…from PressTV, Tehran
[ Editor’s Note: Iran’s news will be tying Israel’s shorts in a knot. One of the keys to making a nuclear bomb is your warhead design. For years the Zios conned the world that the enriched gaseous state uranium had put Iran close to having ‘da bomb’.
Everyone who worked in the field in the US knew that was hogwash, but never publicly uttered a word. VT did, but as usual we sourced one of the US top nuclear experts, one of our go to people on everything nuclear.
Clinton Bastin lived on the east side of Atlanta when I was there, so I got a wonderful education from him, as did the rest of VT’s people working in the field.
Until you have a bomb design, how much gaseous nuclear material you have is just an item in inventory. The whole process of converting it to a metal bomb form requires that you have a bomb design, a theoretical one.
No one has ever dropped a canister of enriched uranium on a target because it does not blow up and would be a waste of budget funds. As for a bomb design, you don’t really ‘have one’ until you have tested it and know that it works. THAT is when you become a member of ‘da club’.
But then comes the tricky part. How can you secretly test a bomb design without exposing that you have one? Forget trying to do it above surface. And trying to do it below ground is a dead end, as the satellites have been able to detect underground detonations for some time.
In fact, the satellites can detect and track one being moved above ground. VT got a quick primer on that when one was being followed on the surface in the run up to the British Olympics.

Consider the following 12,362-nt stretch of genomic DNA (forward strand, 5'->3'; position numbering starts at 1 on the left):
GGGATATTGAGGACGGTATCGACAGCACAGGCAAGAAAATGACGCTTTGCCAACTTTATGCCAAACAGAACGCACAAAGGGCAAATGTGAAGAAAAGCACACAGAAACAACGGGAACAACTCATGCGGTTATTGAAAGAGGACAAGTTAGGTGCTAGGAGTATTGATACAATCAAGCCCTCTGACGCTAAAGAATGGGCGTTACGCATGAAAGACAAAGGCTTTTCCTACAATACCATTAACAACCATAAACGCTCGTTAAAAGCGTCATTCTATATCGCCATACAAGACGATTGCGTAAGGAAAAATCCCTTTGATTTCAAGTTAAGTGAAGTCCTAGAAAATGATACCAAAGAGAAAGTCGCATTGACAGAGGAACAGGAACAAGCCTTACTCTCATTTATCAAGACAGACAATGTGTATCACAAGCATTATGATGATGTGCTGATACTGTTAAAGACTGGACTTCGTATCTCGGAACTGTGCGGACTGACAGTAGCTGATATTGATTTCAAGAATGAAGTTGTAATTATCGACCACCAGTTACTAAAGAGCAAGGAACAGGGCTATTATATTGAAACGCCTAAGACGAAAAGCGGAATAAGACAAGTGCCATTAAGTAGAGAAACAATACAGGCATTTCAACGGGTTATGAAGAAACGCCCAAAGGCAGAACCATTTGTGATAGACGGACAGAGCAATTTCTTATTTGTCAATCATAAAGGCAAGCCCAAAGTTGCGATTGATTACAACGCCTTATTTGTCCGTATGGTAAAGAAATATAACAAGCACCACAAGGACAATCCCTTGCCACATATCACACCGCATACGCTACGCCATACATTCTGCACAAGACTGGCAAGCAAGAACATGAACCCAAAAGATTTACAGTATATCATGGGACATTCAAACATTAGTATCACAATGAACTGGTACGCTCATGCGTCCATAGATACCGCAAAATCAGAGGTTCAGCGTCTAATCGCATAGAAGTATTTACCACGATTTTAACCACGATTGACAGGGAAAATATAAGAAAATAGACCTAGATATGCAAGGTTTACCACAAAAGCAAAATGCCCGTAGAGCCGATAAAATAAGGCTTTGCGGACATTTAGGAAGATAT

It was followed to a German port where it ‘disappeared,’ with the only feasible option being that it had been put on a sub. The hunt was on… and the end of the story was that Michael Shrimpton ended up being charged under a state’s secrets statute and did a year or so in the slammer. The rest remains classified.
VT published what we could on it, and we were never challenged by anyone official. It was a ‘non discuss’ topic officially, which was a big clue in itself.
In closing, Israel can sabotage some of Iran’s facilities, but we see that has only made Iran double down not to remain an undefendable or retaliatory capable target. Israel has forced it along this path with its endless threats.
I don’t see any way for that to end until they have nuclear parity with each other, and the proof that such a standoff works is the US-Soviet Cold War legacy. But, we have no assurance we can count on past legacies to be the mark of the future. We must plan for a rainy day, as my mother used to say… Jim W. Dean ]
First published … July 07, 2021
Iran’s representative to the international organizations in Vienna says the Islamic Republic would soon produce enriched uranium metal and that the country had earlier informed the United Nations nuclear watchdog of the move.
Kazem Gharibabadi made the announcement on Tuesday and said the uranium silicide plate enriched to 20 percent purity would be used as fuel for a research reactor in the capital, Tehran.
“Research and development regarding this issue with natural uranium began about three months ago. In the new process, a new fuel plate will be produced using 20 percent enriched uranium,” Gharibabadi told reporters.
“This measure, which will significantly improve the quality and quantity of radiopharmaceutical production, will make the Islamic Republic of Iran one of the leading countries in the field of nuclear technology,” the Iranian diplomat added.
Iran’s representative to the international organizations in Vienna also stressed that the International Atomic Energy Agency (IAEA) had been informed of the Tehran’s move nine days earlier and the relevant operations had begun right afterwards.